Getting Your Snowblower Ready for the Season

getting your snowblower reader

Winter is here, which means snow is on its way. Don’t wait for the first storm to get your snowblower out: pulling it out of storage now will give you a chance to fix any problems so you’ll be ready for the first winter storm.

Before You Begin

Before you move your snowblower out of storage, take a moment to inspect the area. If you notice a wet spot on the floor, it may be an indicator of leaking oil, fuel or transmission fluid. Matching the spot with the snowblower now will make it easier to find the leak.

Fuel

Before you add fuel, inspect the fuel lines for cracks and make sure they haven’t been pulled loose from their fittings.

Some manufacturers recommend storing the engine without fuel, while others recommend filling the tank with stabilized fuel. If the engine has a fuel valve, leave it open for a couple minutes after refilling the tank to fill the carburetor.

Snowstorms are unpredictable so your snowblower may go days or months between uses. Treating the fuel you use in your snowblower will ensure that the engine will be ready to start the next time you need to clear your driveway.

Oil

If you didn’t change the oil before storing, do so now. Oil can collect fuel and engine deposits, making it acidic enough to damage metal components over time.

If your model has a hydrostatic transmission, don’t forget to check the oil level. Instead of a dipstick, these transmissions usually use a sight glass located somewhere on the rear side of the snowblower.

Chute Controls

Move the chute controls and make sure the chute goes through the full range of movement. Stiff cables can be loosened by using some penetrating oil, but they’ll need to be lubricated with a regular lubricant afterward to provide long-term protection. If the cables seem to move freely, inspect the chute for dents and make sure the bolts are tight.

Grease Points

Check your owner’s manual for areas that need to be greased before use. Typically, zerk fittings can be found on the wheel bearings and auger shaft of larger snowblowers. Always clean the fitting before adding grease to prevent dirt from being pushed into the bearing.

Skid Shoes

Check the shoes for wear and make sure they’re even side-to-side by measuring the distance from the bottom of the shoe to the base of the auger housing. It’s a good idea to have an extra set on hand to replace worn shoes through the season.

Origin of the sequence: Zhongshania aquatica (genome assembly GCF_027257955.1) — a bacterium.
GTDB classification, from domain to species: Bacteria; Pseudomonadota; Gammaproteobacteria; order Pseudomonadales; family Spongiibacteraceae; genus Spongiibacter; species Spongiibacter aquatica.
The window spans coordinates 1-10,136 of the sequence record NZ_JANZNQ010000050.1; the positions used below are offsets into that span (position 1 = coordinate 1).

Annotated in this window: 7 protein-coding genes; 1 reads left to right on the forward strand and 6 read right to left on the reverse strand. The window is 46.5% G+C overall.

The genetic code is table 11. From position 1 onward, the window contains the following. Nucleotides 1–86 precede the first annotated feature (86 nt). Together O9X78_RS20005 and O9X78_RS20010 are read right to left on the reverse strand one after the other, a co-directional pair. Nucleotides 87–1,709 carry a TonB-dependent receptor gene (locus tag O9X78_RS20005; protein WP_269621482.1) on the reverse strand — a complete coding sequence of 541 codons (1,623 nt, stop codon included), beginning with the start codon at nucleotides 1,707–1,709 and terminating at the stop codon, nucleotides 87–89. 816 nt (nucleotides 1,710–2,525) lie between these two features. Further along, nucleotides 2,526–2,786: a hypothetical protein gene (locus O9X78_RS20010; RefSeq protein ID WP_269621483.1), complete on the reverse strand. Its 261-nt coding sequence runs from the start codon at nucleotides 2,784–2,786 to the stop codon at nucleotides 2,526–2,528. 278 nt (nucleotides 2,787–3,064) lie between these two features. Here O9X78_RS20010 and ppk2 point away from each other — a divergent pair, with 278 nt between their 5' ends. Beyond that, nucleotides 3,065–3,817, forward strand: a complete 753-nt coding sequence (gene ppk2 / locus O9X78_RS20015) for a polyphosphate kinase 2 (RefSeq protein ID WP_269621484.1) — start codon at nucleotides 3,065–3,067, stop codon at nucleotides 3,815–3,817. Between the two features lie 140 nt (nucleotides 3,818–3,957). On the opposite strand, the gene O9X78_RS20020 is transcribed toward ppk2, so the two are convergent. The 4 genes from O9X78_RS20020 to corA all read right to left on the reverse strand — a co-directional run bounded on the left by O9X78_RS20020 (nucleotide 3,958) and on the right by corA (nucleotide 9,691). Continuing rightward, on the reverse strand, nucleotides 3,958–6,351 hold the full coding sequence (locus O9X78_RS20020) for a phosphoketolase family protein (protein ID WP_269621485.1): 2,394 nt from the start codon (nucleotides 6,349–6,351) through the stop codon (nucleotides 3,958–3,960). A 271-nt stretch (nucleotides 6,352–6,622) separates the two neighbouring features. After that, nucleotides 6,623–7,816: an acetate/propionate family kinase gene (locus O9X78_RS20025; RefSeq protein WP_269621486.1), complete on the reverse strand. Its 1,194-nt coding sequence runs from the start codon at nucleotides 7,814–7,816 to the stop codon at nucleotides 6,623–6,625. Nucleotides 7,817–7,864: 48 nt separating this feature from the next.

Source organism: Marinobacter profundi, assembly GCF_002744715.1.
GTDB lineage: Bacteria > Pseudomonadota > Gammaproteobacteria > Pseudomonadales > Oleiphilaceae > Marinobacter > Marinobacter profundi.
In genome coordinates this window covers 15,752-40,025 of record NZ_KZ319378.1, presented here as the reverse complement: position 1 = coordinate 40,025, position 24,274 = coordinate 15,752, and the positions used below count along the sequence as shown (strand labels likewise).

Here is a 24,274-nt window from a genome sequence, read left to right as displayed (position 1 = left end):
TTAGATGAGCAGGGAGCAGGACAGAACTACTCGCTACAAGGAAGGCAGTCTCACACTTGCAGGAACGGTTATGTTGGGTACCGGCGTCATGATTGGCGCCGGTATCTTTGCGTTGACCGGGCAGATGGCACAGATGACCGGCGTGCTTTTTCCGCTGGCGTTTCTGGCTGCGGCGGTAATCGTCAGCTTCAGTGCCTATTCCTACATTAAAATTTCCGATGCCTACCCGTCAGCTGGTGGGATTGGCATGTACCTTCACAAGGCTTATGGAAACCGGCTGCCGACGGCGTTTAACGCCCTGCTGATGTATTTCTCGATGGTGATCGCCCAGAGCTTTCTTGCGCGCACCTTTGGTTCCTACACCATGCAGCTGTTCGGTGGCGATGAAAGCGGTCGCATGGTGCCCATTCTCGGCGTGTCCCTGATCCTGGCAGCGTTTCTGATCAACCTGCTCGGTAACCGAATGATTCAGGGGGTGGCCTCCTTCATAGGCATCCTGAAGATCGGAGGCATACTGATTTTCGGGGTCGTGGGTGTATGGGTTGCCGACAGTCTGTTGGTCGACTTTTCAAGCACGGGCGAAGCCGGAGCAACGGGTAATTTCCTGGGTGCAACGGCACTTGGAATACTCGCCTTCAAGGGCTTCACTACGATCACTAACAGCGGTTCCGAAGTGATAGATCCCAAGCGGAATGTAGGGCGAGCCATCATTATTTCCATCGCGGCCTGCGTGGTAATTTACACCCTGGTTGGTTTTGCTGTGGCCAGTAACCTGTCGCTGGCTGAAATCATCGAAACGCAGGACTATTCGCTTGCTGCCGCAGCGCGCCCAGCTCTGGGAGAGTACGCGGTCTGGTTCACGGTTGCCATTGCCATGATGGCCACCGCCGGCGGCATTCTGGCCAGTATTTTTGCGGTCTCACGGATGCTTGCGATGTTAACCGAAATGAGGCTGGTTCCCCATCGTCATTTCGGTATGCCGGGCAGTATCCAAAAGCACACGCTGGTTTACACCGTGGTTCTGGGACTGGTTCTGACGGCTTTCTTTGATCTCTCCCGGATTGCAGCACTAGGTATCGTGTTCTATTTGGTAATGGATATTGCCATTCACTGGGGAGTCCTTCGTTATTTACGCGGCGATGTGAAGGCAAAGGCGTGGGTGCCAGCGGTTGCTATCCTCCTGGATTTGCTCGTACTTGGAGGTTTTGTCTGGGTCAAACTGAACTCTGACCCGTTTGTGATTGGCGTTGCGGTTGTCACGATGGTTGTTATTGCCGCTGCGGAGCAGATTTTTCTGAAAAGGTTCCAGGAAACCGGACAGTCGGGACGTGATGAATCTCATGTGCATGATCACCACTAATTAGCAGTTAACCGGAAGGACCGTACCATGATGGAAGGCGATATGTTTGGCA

Augers, Shear Pins, and Belts

Check the auger blades and shaft for damage. If your auger has rubber paddles, inspect them for cracking and shrinkage and replace them as needed.

Like the fuel lines, the belts can age during storage. A belt should be replaced if it’s too loose to be engaged by the idler pulley or it has visible cracking.

The belts and shear pins are designed to break if there’s a jam in the auger, cutting power and preventing damage to expensive components. You should always have some spares on hand so you can get your snowblower running again after one of these incidents.

Power Cord

If your snowblower comes with an AC electric starter, it will need to be plugged into an outlet using an outdoor-rated extension cord with a three prong plug. If the insulator is damaged or the cables are frayed, the extension cord should be replaced.

The First Start

Start the engine the same way you normally would. If the snowblower was put into storage correctly and you’ve done everything on this preparation list, it should fire up easily.

If the engine seems to stumble, let it run. There is probably some stale gas left inside the fuel system that needs to burn off. If you lubricated the cylinder before storage, it’s normal to see some black smoke in the exhaust as this oil is burned off.

If the engine doesn’t want to start and you know the carburetors are getting fuel and there’s plenty of oil in the crankcase, check the spark plug. If it’s fouled or the insulator is cracked, it will need to be replaced. Make sure the gap between the electrodes is within specifications.

Getting Parts for Your Snowblower

Find something wrong with your snowblower while you were getting it ready for the season? Need to pick up some extra shear pins and belts? Shank’s Lawn Equipment is a certified dealer for most major brands of snowblowers and small engines, making us your one-stop shop for parts and service. We’re located at 4900 Molly Pitcher Highway in Chambersburg, PA. That’s just off Route 11, one mile east of I-81 via Exit 10/Marion.

Don’t live nearby? We ship across the U.S. and Canada. To order, visit www.shankslawn.com.